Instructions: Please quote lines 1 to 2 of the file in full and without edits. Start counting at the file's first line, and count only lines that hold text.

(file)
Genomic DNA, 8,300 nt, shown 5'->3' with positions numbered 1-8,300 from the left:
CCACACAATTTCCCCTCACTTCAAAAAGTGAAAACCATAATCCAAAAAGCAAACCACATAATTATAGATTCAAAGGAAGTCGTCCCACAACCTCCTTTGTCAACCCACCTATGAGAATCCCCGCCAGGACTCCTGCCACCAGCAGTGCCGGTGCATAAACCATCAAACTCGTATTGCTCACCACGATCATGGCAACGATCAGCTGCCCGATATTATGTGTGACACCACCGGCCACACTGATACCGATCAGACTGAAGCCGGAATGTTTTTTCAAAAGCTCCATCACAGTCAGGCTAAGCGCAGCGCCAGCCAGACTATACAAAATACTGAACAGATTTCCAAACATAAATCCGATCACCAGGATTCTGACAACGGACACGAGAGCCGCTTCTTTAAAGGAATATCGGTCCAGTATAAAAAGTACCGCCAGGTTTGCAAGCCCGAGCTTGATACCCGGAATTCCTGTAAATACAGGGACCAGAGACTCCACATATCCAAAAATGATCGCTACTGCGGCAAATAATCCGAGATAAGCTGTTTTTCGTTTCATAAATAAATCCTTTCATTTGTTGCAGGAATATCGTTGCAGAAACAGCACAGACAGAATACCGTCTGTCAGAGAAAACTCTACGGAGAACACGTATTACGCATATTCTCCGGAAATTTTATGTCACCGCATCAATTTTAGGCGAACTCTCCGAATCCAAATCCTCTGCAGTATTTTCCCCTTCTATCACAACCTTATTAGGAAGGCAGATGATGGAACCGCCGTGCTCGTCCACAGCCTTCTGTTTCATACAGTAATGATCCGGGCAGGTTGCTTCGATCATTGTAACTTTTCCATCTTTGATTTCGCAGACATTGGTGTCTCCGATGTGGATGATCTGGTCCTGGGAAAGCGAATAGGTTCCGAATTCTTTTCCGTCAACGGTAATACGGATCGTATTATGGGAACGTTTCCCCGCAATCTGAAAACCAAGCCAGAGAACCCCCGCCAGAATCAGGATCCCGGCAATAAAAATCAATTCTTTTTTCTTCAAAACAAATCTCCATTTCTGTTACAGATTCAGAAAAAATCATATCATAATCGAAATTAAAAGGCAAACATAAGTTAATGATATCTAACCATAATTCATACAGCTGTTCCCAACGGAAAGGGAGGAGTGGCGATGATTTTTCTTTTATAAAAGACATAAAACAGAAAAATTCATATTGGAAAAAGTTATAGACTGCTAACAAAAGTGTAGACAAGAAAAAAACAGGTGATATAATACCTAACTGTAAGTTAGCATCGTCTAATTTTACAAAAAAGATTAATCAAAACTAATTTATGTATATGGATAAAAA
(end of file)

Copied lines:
Genomic DNA, 8,300 nt, shown 5'->3' with positions numbered 1-8,300 from the left:
CCACACAATTTCCCCTCACTTCAAAAAGTGAAAACCATAATCCAAAAAGCAAACCACATAATTATAGATTCAAAGGAAGTCGTCCCACAACCTCCTTTGTCAACCCACCTATGAGAATCCCCGCCAGGACTCCTGCCACCAGCAGTGCCGGTGCATAAACCATCAAACTCGTATTGCTCACCACGATCATGGCAACGATCAGCTGCCCGATATTATGTGTGACACCACCGGCCACACTGATACCGATCAGACTGAAGCCGGAATGTTTTTTCAAAAGCTCCATCACAGTCAGGCTAAGCGCAGCGCCAGCCAGACTATACAAAATACTGAACAGATTTCCAAACATAAATCCGATCACCAGGATTCTGACAACGGACACGAGAGCCGCTTCTTTAAAGGAATATCGGTCCAGTATAAAAAGTACCGCCAGGTTTGCAAGCCCGAGCTTGATACCCGGAATTCCTGTAAATACAGGGACCAGAGACTCCACATATCCAAAAATGATCGCTACTGCGGCAAATAATCCGAGATAAGCTGTTTTTCGTTTCATAAATAAATCCTTTCATTTGTTGCAGGAATATCGTTGCAGAAACAGCACAGACAGAATACCGTCTGTCAGAGAAAACTCTACGGAGAACACGTATTACGCATATTCTCCGGAAATTTTATGTCACCGCATCAATTTTAGGCGAACTCTCCGAATCCAAATCCTCTGCAGTATTTTCCCCTTCTATCACAACCTTATTAGGAAGGCAGATGATGGAACCGCCGTGCTCGTCCACAGCCTTCTGTTTCATACAGTAATGATCCGGGCAGGTTGCTTCGATCATTGTAACTTTTCCATCTTTGATTTCGCAGACATTGGTGTCTCCGATGTGGATGATCTGGTCCTGGGAAAGCGAATAGGTTCCGAATTCTTTTCCGTCAACGGTAATACGGATCGTATTATGGGAACGTTTCCCCGCAATCTGAAAACCAAGCCAGAGAACCCCCGCCAGAATCAGGATCCCGGCAATAAAAATCAATTCTTTTTTCTTCAAAACAAATCTCCATTTCTGTTACAGATTCAGAAAAAATCATATCATAATCGAAATTAAAAGGCAAACATAAGTTAATGATATCTAACCATAATTCATACAGCTGTTCCCAACGGAAAGGGAGGAGTGGCGATGATTTTTCTTTTATAAAAGACATAAAACAGAAAAATTCATATTGGAAAAAGTTATAGACTGCTAACAAAAGTGTAGACAAGAAAAAAACAGGTGATATAATACCTAACTGTAAGTTAGCATCGTCTAATTTTACAAAAAAGATTAATCAAAACTAATTTATGTATATGGATAAAAA